The Open App Markets Act is responding to a real problem which is that Google and Apple have created walled gardens by connecting their OS to app stores and then controlling the app stores.
For conservatives, the practical impact of that arrived when Google and Apple pulled Parler’s app to silence conservatives.
The Open App Markets Act is bipartisan and no one expects Senator Dick Blumenthal and Klobuchar to intervene over conservative censorship so the OAMA begins by focusing on Epic’s demand that apps shouldn’t have to use Google or Apple’s in-app payment system.
Epic, the market of Fortnite, a game, has spent a lot of time suing Apple over this. It’s also spent a good deal of money lobbying on this issue. It’s a reasonable enough argument, though it would open the door to assorted ripoffs and security problems that would likely strengthen Big Tech’s hand.
More importantly, it makes it illegal to punish app makers for offering the same products cheaply elsewhere.
Big Tech monopolies have used terms like this to maintain their dominance by setting the price floor for products so that they can’t be undersold.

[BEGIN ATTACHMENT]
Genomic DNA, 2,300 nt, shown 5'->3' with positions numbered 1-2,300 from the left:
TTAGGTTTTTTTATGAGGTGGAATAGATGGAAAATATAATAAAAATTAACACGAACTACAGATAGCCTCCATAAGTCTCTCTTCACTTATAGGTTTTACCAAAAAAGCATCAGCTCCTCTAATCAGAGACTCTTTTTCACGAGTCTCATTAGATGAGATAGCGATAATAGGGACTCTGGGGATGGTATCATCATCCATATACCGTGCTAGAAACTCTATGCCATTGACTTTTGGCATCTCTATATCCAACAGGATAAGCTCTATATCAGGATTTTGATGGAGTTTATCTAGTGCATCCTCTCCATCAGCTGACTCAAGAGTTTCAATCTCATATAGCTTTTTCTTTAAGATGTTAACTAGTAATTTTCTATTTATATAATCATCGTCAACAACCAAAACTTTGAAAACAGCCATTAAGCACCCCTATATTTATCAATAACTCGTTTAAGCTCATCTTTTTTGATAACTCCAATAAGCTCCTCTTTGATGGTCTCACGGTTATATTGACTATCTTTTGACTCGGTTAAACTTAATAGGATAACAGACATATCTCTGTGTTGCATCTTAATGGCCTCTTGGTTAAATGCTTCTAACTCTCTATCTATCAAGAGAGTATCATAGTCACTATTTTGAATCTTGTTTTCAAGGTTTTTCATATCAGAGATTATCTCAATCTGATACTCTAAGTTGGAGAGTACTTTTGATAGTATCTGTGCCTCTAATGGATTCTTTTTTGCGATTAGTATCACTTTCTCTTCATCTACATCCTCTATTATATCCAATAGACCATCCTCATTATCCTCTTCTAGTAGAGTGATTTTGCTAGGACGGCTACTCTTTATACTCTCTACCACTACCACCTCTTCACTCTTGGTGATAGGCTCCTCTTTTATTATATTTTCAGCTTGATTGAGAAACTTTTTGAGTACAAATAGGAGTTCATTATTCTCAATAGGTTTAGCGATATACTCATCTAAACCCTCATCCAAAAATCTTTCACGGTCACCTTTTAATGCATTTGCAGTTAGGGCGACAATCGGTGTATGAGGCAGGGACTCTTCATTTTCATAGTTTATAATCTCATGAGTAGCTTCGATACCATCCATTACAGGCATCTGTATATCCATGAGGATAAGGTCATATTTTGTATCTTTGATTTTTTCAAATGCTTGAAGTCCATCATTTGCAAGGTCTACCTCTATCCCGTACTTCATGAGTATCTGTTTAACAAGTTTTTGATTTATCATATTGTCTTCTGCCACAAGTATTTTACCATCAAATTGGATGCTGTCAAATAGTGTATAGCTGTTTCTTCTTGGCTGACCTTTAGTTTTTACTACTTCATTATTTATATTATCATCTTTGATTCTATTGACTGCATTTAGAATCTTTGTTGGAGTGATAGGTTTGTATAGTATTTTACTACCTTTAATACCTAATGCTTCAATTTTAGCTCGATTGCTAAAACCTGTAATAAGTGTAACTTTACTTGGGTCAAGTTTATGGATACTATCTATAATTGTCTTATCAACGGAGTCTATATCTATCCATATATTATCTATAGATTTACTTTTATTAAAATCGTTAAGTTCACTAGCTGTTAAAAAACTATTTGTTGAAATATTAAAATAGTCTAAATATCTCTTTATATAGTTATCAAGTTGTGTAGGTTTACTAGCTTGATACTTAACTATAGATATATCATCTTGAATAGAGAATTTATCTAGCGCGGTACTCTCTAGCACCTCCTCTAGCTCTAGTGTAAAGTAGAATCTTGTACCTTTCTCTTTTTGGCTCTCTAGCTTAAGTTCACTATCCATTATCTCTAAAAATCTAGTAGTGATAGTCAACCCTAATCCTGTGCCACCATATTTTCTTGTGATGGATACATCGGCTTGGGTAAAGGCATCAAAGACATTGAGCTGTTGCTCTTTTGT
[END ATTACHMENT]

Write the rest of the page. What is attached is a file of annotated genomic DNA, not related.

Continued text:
The next section, banning Google and Apple from interfering with “user communications” from the app maker seems like a license to spam.
Third, OAMA bans Google and Apple from using information about sales and users from their app store to build their own rival apps.
This is a major issue within Big Tech, but again it’s a fairly special interest provision.
The bill also bans Apple or Google from favoring their own apps in rankings.
But the big show is a mandate that Apple and Google allow third-party app stores on their platforms. This would break the Google/Apple app store monopoly. It would have prevented the Parler shutdown.
INTEROPERABILITY.—A Covered Company that controls the operating system or operating system configuration on which its App Store operates shall allow and provide the readily accessible means for users of that operating system to (1) choose third-party Apps or App Stores as defaults for categories appropriate to the App or App Store; (2) install third-party Apps or App Stores through means other than its App Store; and (3) hide or delete Apps or App Stores provided or preinstalled by the App Store owner or any of its 20 business partners
If this were to become law and survive court challenges, this would be an earthquake that would shatter Apple/Google’s business model and control over their mobile OS ecosystems which would finally open up and look more like Windows instead of a digital gulag.
Considering how much cash Apple and Google have to throw at the problem, and how much politicians in both parties love money, I’m skeptical that this will happen. But each shot taken puts Big Tech on the defensive and opens the Overton Window that much further.